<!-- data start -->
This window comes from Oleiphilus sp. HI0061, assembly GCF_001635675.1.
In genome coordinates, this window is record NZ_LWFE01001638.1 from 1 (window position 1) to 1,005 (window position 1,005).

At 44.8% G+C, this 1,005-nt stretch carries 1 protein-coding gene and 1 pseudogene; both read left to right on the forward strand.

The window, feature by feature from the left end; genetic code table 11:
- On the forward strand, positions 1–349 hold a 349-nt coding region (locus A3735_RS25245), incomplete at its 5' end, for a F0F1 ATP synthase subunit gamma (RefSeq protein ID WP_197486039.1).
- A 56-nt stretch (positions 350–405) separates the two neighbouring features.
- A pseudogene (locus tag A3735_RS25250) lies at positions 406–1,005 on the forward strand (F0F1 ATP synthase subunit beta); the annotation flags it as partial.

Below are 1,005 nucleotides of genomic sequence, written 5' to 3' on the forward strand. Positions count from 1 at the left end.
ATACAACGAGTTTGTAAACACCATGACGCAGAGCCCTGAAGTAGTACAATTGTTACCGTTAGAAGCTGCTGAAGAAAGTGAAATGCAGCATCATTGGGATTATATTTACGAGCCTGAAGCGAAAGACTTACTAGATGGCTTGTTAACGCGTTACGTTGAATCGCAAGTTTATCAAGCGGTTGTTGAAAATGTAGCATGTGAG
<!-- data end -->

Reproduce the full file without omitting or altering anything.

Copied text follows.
This window comes from Oleiphilus sp. HI0061, assembly GCF_001635675.1.
In genome coordinates, this window is record NZ_LWFE01001638.1 from 1 (window position 1) to 1,005 (window position 1,005).

At 44.8% G+C, this 1,005-nt stretch carries 1 protein-coding gene and 1 pseudogene; both read left to right on the forward strand.

The window, feature by feature from the left end; genetic code table 11:
- On the forward strand, positions 1–349 hold a 349-nt coding region (locus A3735_RS25245), incomplete at its 5' end, for a F0F1 ATP synthase subunit gamma (RefSeq protein ID WP_197486039.1).
- A 56-nt stretch (positions 350–405) separates the two neighbouring features.
- A pseudogene (locus tag A3735_RS25250) lies at positions 406–1,005 on the forward strand (F0F1 ATP synthase subunit beta); the annotation flags it as partial.

Below are 1,005 nucleotides of genomic sequence, written 5' to 3' on the forward strand. Positions count from 1 at the left end.
ATACAACGAGTTTGTAAACACCATGACGCAGAGCCCTGAAGTAGTACAATTGTTACCGTTAGAAGCTGCTGAAGAAAGTGAAATGCAGCATCATTGGGATTATATTTACGAGCCTGAAGCGAAAGACTTACTAGATGGCTTGTTAACGCGTTACGTTGAATCGCAAGTTTATCAAGCGGTTGTTGAAAATGTAGCATGTGAG